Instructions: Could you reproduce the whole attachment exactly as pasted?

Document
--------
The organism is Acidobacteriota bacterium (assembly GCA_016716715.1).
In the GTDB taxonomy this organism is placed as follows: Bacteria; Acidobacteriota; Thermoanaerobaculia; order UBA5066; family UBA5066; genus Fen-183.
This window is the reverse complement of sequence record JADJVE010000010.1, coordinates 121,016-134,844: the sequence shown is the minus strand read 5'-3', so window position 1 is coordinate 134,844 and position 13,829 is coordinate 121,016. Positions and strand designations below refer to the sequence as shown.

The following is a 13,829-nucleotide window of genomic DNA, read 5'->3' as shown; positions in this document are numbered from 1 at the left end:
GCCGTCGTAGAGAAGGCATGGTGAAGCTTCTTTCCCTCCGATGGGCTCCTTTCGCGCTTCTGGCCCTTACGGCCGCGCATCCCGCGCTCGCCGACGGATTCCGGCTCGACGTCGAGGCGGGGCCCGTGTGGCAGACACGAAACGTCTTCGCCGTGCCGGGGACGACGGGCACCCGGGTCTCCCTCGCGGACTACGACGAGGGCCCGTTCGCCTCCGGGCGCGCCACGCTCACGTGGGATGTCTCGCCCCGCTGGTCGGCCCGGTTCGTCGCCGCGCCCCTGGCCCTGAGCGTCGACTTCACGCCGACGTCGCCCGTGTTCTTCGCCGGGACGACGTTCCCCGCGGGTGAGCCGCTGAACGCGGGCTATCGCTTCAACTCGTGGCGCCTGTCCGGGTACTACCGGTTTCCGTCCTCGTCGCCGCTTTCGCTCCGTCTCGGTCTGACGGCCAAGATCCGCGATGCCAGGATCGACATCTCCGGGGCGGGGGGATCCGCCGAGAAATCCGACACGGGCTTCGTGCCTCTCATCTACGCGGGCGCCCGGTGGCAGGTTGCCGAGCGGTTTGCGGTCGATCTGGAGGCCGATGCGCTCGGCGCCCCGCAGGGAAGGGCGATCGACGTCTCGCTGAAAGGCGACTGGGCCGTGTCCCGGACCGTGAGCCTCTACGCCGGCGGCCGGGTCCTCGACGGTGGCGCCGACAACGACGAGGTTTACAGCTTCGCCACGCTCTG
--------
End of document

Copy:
The organism is Acidobacteriota bacterium (assembly GCA_016716715.1).
In the GTDB taxonomy this organism is placed as follows: Bacteria; Acidobacteriota; Thermoanaerobaculia; order UBA5066; family UBA5066; genus Fen-183.
This window is the reverse complement of sequence record JADJVE010000010.1, coordinates 121,016-134,844: the sequence shown is the minus strand read 5'-3', so window position 1 is coordinate 134,844 and position 13,829 is coordinate 121,016. Positions and strand designations below refer to the sequence as shown.

The following is a 13,829-nucleotide window of genomic DNA, read 5'->3' as shown; positions in this document are numbered from 1 at the left end:
GCCGTCGTAGAGAAGGCATGGTGAAGCTTCTTTCCCTCCGATGGGCTCCTTTCGCGCTTCTGGCCCTTACGGCCGCGCATCCCGCGCTCGCCGACGGATTCCGGCTCGACGTCGAGGCGGGGCCCGTGTGGCAGACACGAAACGTCTTCGCCGTGCCGGGGACGACGGGCACCCGGGTCTCCCTCGCGGACTACGACGAGGGCCCGTTCGCCTCCGGGCGCGCCACGCTCACGTGGGATGTCTCGCCCCGCTGGTCGGCCCGGTTCGTCGCCGCGCCCCTGGCCCTGAGCGTCGACTTCACGCCGACGTCGCCCGTGTTCTTCGCCGGGACGACGTTCCCCGCGGGTGAGCCGCTGAACGCGGGCTATCGCTTCAACTCGTGGCGCCTGTCCGGGTACTACCGGTTTCCGTCCTCGTCGCCGCTTTCGCTCCGTCTCGGTCTGACGGCCAAGATCCGCGATGCCAGGATCGACATCTCCGGGGCGGGGGGATCCGCCGAGAAATCCGACACGGGCTTCGTGCCTCTCATCTACGCGGGCGCCCGGTGGCAGGTTGCCGAGCGGTTTGCGGTCGATCTGGAGGCCGATGCGCTCGGCGCCCCGCAGGGAAGGGCGATCGACGTCTCGCTGAAAGGCGACTGGGCCGTGTCCCGGACCGTGAGCCTCTACGCCGGCGGCCGGGTCCTCGACGGTGGCGCCGACAACGACGAGGTTTACAGCTTCGCCACGCTCTG